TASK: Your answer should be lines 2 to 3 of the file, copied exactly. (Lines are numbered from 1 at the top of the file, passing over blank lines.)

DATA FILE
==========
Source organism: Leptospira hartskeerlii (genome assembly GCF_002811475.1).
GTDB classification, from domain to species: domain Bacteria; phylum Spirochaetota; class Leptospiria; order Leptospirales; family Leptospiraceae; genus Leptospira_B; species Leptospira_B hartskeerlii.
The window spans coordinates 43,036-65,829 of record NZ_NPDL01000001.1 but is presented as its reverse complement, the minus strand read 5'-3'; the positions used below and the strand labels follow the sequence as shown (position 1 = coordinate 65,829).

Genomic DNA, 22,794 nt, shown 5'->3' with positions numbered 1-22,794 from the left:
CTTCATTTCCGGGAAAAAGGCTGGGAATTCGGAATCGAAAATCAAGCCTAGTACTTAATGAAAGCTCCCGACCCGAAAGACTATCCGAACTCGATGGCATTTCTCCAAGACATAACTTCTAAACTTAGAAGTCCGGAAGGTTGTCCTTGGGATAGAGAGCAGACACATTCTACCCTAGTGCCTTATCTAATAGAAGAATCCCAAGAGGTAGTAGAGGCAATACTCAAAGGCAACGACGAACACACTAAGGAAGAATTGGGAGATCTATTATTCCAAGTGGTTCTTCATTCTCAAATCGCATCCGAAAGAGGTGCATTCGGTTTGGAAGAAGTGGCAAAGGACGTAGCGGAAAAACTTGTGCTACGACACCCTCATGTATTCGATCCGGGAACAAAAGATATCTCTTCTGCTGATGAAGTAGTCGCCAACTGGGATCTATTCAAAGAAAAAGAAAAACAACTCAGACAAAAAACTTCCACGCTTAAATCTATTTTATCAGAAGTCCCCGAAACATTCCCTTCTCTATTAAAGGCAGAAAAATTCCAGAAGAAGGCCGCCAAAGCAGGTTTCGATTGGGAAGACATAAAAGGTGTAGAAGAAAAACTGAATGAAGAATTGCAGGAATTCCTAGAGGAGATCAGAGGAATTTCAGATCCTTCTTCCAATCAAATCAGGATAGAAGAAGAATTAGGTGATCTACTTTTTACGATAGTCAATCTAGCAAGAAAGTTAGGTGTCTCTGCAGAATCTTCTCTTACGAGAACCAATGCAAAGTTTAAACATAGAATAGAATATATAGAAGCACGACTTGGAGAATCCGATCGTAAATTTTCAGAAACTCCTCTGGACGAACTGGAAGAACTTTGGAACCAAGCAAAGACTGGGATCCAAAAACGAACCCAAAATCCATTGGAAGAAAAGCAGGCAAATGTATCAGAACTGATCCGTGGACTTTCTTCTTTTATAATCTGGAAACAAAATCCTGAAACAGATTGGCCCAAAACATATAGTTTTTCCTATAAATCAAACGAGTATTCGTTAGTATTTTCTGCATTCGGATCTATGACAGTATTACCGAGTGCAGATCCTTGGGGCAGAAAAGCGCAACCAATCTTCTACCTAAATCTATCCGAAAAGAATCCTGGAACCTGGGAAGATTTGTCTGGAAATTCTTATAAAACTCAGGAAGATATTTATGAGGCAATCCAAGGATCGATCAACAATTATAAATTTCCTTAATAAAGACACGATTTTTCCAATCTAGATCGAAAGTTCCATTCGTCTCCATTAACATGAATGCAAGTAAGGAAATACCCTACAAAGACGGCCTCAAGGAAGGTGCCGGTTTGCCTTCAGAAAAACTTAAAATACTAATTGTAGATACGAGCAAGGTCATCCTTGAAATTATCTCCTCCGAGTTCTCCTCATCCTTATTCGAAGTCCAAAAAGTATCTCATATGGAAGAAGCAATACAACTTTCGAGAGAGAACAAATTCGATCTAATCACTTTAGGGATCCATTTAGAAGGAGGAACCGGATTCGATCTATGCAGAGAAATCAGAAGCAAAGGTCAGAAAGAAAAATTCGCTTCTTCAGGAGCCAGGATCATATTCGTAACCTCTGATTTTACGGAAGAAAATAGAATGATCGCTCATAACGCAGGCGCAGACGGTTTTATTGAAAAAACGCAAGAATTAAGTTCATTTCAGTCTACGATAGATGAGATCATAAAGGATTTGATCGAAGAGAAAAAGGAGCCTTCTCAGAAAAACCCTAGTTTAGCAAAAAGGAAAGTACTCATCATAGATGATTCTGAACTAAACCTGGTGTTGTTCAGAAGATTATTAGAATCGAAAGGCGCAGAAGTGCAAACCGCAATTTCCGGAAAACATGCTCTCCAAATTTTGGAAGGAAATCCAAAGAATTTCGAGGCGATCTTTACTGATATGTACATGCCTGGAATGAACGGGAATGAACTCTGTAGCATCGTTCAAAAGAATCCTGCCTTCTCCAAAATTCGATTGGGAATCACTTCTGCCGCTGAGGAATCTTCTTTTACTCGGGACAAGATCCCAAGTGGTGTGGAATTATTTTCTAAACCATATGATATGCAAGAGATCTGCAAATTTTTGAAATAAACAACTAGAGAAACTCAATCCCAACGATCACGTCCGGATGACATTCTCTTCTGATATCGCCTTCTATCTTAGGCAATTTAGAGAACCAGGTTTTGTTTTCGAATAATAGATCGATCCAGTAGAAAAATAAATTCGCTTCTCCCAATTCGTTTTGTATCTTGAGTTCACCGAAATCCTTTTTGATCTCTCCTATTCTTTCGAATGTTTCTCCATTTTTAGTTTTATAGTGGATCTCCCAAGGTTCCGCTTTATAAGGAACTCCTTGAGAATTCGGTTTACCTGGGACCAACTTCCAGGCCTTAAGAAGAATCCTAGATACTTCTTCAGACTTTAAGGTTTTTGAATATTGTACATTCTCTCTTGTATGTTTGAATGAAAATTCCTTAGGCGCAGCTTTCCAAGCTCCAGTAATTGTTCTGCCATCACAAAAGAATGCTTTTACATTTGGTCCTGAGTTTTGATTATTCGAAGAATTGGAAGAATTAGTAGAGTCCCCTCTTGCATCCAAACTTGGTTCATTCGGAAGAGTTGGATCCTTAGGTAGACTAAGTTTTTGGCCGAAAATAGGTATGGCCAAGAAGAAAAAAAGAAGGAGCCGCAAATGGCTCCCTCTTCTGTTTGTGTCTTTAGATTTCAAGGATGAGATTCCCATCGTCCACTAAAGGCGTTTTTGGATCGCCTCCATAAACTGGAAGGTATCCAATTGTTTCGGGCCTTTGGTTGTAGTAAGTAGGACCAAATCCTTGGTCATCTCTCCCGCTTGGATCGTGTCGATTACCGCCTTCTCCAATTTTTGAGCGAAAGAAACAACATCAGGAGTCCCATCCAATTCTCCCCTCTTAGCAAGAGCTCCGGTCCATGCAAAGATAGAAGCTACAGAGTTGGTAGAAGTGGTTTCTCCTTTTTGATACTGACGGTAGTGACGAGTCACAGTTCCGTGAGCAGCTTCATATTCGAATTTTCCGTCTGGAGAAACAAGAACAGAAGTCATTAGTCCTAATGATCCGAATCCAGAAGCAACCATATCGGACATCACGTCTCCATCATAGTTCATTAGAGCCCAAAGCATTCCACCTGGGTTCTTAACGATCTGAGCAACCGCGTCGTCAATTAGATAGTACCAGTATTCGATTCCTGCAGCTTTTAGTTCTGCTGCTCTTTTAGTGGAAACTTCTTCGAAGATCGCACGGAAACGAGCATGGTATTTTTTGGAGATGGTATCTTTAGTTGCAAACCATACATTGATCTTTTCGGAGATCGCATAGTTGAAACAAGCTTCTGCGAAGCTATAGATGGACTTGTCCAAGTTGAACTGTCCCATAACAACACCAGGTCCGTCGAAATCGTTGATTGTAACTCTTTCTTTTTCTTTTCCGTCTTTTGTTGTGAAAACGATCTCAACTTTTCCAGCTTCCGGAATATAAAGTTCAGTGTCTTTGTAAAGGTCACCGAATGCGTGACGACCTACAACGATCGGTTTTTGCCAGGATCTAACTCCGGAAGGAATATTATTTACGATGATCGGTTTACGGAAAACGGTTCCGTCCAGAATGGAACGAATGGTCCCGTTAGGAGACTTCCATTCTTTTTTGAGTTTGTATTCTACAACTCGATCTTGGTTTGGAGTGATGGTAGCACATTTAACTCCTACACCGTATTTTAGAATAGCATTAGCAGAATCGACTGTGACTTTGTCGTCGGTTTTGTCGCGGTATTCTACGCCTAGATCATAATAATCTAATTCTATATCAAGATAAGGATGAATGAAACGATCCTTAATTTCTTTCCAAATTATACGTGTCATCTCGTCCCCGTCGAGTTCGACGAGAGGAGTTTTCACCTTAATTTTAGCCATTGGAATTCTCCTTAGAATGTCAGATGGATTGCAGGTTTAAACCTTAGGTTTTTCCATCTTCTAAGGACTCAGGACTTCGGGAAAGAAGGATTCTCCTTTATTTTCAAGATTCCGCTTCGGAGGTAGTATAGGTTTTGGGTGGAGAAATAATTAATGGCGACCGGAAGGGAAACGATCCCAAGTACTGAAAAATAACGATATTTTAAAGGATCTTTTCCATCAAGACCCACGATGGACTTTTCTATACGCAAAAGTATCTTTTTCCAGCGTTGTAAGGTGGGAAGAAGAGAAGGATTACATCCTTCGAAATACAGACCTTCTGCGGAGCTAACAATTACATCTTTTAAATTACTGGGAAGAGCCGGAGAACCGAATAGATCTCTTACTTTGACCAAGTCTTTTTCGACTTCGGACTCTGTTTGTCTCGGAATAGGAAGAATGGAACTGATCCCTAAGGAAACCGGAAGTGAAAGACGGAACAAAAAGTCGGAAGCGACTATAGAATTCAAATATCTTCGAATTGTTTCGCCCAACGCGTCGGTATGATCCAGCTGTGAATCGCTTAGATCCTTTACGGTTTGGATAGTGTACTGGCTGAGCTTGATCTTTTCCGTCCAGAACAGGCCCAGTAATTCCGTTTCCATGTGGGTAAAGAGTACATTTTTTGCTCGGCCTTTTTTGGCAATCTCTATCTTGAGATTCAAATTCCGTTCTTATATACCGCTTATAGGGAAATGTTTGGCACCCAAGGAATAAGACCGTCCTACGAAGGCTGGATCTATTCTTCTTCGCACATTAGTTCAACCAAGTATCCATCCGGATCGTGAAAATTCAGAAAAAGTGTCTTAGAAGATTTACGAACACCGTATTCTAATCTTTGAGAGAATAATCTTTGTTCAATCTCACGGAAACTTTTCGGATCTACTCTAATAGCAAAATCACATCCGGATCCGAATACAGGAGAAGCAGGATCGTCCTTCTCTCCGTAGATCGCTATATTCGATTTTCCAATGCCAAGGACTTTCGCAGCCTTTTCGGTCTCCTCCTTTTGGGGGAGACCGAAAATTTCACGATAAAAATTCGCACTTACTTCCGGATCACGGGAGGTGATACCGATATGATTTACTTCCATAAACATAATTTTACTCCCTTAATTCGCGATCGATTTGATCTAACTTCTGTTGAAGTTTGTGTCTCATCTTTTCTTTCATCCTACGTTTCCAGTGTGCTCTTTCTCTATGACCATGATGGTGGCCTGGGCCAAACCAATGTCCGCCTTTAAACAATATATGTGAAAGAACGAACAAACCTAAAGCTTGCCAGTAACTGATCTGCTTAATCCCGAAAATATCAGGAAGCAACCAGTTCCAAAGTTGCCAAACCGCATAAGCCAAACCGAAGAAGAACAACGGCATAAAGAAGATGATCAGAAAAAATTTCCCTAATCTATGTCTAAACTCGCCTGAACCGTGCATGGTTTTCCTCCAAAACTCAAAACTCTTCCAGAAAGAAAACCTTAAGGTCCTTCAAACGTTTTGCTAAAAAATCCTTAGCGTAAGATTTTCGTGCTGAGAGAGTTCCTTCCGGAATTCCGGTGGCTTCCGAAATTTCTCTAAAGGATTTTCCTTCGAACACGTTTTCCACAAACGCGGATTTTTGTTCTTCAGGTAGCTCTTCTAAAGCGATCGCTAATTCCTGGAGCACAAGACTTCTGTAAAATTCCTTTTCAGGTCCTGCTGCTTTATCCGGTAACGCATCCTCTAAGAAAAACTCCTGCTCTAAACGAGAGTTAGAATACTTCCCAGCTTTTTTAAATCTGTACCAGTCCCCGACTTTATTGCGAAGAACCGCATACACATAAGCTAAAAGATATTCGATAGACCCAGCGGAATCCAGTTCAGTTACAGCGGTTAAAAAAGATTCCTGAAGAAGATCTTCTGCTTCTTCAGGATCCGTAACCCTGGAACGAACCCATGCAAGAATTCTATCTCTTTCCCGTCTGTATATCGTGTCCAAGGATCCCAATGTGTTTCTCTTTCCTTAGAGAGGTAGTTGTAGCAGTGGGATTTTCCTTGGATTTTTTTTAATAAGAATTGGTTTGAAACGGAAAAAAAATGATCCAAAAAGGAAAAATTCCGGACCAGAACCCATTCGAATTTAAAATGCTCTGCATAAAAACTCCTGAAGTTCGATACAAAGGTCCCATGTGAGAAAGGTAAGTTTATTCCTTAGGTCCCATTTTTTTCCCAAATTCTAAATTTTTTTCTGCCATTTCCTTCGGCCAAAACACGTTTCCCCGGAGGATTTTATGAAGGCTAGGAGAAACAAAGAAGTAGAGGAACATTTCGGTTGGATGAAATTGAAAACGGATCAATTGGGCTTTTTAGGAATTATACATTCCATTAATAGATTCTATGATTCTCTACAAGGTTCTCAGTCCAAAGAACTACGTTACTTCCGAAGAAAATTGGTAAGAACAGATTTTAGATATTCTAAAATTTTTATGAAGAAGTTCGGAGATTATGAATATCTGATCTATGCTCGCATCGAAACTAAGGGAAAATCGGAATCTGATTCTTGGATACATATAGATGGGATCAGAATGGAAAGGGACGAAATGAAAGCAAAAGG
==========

GTDB classification, from domain to species: domain Bacteria; phylum Spirochaetota; class Leptospiria; order Leptospirales; family Leptospiraceae; genus Leptospira_B; species Leptospira_B hartskeerlii.
The window spans coordinates 43,036-65,829 of record NZ_NPDL01000001.1 but is presented as its reverse complement, the minus strand read 5'-3'; the positions used below and the strand labels follow the sequence as shown (position 1 = coordinate 65,829).